The election and your son

A message from Headmaster Michael Parker.

The election and your son

For middle-aged parents like us, elections can easily feel like a triennial duty, providing another Prime Minister for the next term – or perhaps several. But I think this landscape can be brighter for our kids. It would be great for them to feel optimism – even excitement – about the chance to make a difference in the years to come through what they do at the ballot box, and ideally have ideas of their own about what we are doing wrong and how they could do it better.  

I think you can help them with that in the next week or so.

I believe our kids should feel that voting and having some idea of what they are voting about is a fundamental civic privilege and responsibility. Aristotle wrote that one of the three elements of a flourishing life was ‘life as a free and responsible citizen’. Much sterner were the words of Pericles, who said ‘We do not say that a man who takes no interest in politics is a man who minds his own business; we say that he has no business here at all’. (The bust of Pericles below shows just how severe he could be!)

While I’m glad Pericles does not work at Newington and would not like to see people with no interest in politics expelled from Australia, his words do underscore how seriously those ancient Athenians took their democracy.

In the several thousand years since, not many people have had the good fortune to live in a real democracy. Quite a few people have died, sometimes terribly, in order to try to get us where we are today. We, and our kids, got lucky when we were born in a time and place where we can take democracy for granted.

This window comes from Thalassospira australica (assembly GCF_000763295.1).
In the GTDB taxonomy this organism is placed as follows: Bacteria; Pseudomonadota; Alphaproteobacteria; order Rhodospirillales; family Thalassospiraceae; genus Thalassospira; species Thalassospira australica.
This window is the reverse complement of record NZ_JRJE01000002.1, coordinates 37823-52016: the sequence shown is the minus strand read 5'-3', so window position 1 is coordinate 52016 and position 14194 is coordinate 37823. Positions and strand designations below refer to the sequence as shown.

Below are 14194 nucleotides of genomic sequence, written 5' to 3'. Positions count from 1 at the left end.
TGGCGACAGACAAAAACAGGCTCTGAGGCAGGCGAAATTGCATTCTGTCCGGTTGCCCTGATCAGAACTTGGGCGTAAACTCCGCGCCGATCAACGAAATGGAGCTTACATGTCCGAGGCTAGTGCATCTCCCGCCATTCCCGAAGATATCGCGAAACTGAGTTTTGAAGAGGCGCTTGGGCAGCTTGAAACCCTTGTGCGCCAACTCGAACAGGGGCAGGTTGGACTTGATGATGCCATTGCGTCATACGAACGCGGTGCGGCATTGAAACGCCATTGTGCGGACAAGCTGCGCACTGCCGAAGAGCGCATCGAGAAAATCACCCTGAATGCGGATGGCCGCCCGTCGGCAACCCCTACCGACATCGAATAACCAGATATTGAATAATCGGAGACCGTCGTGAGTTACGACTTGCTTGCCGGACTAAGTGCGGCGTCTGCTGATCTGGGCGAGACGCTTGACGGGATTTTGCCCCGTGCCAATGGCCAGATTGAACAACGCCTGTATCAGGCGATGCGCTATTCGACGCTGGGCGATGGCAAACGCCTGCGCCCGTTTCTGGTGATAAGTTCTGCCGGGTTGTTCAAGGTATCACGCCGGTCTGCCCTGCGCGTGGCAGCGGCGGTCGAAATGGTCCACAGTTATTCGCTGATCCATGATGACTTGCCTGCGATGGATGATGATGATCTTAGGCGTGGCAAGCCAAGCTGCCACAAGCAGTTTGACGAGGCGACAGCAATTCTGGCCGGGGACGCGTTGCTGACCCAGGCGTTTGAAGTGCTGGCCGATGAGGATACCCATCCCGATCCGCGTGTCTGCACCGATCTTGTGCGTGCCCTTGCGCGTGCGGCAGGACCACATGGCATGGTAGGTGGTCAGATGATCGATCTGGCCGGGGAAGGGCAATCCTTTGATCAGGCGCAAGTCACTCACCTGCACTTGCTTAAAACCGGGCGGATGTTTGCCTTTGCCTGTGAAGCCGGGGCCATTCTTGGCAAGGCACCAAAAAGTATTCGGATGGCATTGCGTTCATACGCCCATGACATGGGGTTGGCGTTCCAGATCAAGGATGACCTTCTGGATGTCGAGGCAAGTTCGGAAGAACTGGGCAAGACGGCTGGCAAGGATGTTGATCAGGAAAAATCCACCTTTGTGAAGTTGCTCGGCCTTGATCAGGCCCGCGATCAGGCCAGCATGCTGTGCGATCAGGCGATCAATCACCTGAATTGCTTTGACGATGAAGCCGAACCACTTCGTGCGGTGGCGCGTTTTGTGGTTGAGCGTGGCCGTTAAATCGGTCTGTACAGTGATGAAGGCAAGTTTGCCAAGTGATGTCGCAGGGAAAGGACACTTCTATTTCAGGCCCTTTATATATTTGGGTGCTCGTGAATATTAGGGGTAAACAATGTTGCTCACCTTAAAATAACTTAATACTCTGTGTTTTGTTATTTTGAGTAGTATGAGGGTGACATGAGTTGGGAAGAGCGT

After the convulsive few years of democracy in the US and the rise of non-democratic superpowers in the world, we are reminded that democracy is not quite as much of a foregone conclusion for the future as we thought.











A great way to talk with your kids about the election is to take the ABC’s Vote Compass together. This tool asks you about 20 questions on political issues, then ‘plots’ you on a grid based on your social and economic ideas.

This has two real benefits. Firstly, the questions ask about about climate, immigration, casual work rates etc, and these can provide a springboard for introducing and discussing these issues with your kids. Secondly, it means your kids can work out where they stand politically without being distracted by images of the current leaders or beaten-up headlines. Of course, political views can change over a lifetime but this will get them thinking.

You could also use political issues to ask big questions about how a society should run. ‘Would you rather’ questions often work well, such as:

• Would you rather everyone worked without pay for a society that provides for them OR worked for themselves and paid no tax at all?

• Would you rather triple OR cut out our refugee intake?

• Would you rather give every parent a $14,000 voucher each year for the education of their child OR insist everyone go to a Government school?

By cutting out the middle ground, you can stir up a discussion. Or, of course, you can simply ask what they think about some of the questions on the compass.

For the last eight or so elections I have always taught my tutor group ‘the issues of the election’ and have taken pride in the fact that at the end of these lessons, my students had no idea how I would vote. While kids can often work out their parents’ political stripes, it would be great to think these conversations could become arenas for exploration, not one-way advice.

Questions about how we want our societies to run and what matters to us politically are great things to tackle at the dinner table, and I hope you are able to do it in your family without choking on the peas.

Good luck.

Mr Michael Parker